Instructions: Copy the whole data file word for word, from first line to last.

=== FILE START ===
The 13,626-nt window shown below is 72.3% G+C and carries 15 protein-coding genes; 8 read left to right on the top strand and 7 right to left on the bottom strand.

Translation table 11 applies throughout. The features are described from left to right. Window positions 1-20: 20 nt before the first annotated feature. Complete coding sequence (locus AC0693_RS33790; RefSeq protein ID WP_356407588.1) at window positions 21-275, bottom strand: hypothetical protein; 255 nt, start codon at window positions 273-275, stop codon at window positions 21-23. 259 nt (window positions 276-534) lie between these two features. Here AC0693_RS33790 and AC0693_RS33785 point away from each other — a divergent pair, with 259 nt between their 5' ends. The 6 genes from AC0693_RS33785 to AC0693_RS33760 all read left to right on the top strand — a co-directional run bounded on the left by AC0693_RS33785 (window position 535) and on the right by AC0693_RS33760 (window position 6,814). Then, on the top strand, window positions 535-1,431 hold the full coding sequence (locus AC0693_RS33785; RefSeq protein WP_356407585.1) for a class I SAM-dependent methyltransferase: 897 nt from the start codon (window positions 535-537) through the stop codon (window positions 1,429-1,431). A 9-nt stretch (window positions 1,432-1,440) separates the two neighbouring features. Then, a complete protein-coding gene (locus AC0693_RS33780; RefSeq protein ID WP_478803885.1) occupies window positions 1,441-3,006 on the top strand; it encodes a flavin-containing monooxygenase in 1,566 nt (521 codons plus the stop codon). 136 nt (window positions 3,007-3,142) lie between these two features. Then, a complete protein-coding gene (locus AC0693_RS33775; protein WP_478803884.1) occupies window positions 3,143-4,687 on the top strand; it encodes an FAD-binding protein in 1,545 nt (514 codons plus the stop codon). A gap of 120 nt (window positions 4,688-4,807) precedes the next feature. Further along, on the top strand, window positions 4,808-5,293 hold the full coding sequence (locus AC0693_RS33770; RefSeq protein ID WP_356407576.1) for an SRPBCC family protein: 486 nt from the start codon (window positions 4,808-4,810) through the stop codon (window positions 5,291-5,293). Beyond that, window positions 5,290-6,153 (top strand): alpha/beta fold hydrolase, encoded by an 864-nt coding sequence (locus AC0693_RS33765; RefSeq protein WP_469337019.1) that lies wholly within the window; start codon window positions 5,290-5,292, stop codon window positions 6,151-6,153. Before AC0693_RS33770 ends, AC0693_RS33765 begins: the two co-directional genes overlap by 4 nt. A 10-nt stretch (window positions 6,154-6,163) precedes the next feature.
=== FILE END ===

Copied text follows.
The 13,626-nt window shown below is 72.3% G+C and carries 15 protein-coding genes; 8 read left to right on the top strand and 7 right to left on the bottom strand.

Translation table 11 applies throughout. The features are described from left to right. Window positions 1-20: 20 nt before the first annotated feature. Complete coding sequence (locus AC0693_RS33790; RefSeq protein ID WP_356407588.1) at window positions 21-275, bottom strand: hypothetical protein; 255 nt, start codon at window positions 273-275, stop codon at window positions 21-23. 259 nt (window positions 276-534) lie between these two features. Here AC0693_RS33790 and AC0693_RS33785 point away from each other — a divergent pair, with 259 nt between their 5' ends. The 6 genes from AC0693_RS33785 to AC0693_RS33760 all read left to right on the top strand — a co-directional run bounded on the left by AC0693_RS33785 (window position 535) and on the right by AC0693_RS33760 (window position 6,814). Then, on the top strand, window positions 535-1,431 hold the full coding sequence (locus AC0693_RS33785; RefSeq protein WP_356407585.1) for a class I SAM-dependent methyltransferase: 897 nt from the start codon (window positions 535-537) through the stop codon (window positions 1,429-1,431). A 9-nt stretch (window positions 1,432-1,440) separates the two neighbouring features. Then, a complete protein-coding gene (locus AC0693_RS33780; RefSeq protein ID WP_478803885.1) occupies window positions 1,441-3,006 on the top strand; it encodes a flavin-containing monooxygenase in 1,566 nt (521 codons plus the stop codon). 136 nt (window positions 3,007-3,142) lie between these two features. Then, a complete protein-coding gene (locus AC0693_RS33775; protein WP_478803884.1) occupies window positions 3,143-4,687 on the top strand; it encodes an FAD-binding protein in 1,545 nt (514 codons plus the stop codon). A gap of 120 nt (window positions 4,688-4,807) precedes the next feature. Further along, on the top strand, window positions 4,808-5,293 hold the full coding sequence (locus AC0693_RS33770; RefSeq protein ID WP_356407576.1) for an SRPBCC family protein: 486 nt from the start codon (window positions 4,808-4,810) through the stop codon (window positions 5,291-5,293). Beyond that, window positions 5,290-6,153 (top strand): alpha/beta fold hydrolase, encoded by an 864-nt coding sequence (locus AC0693_RS33765; RefSeq protein WP_469337019.1) that lies wholly within the window; start codon window positions 5,290-5,292, stop codon window positions 6,151-6,153. Before AC0693_RS33770 ends, AC0693_RS33765 begins: the two co-directional genes overlap by 4 nt. A 10-nt stretch (window positions 6,154-6,163) precedes the next feature.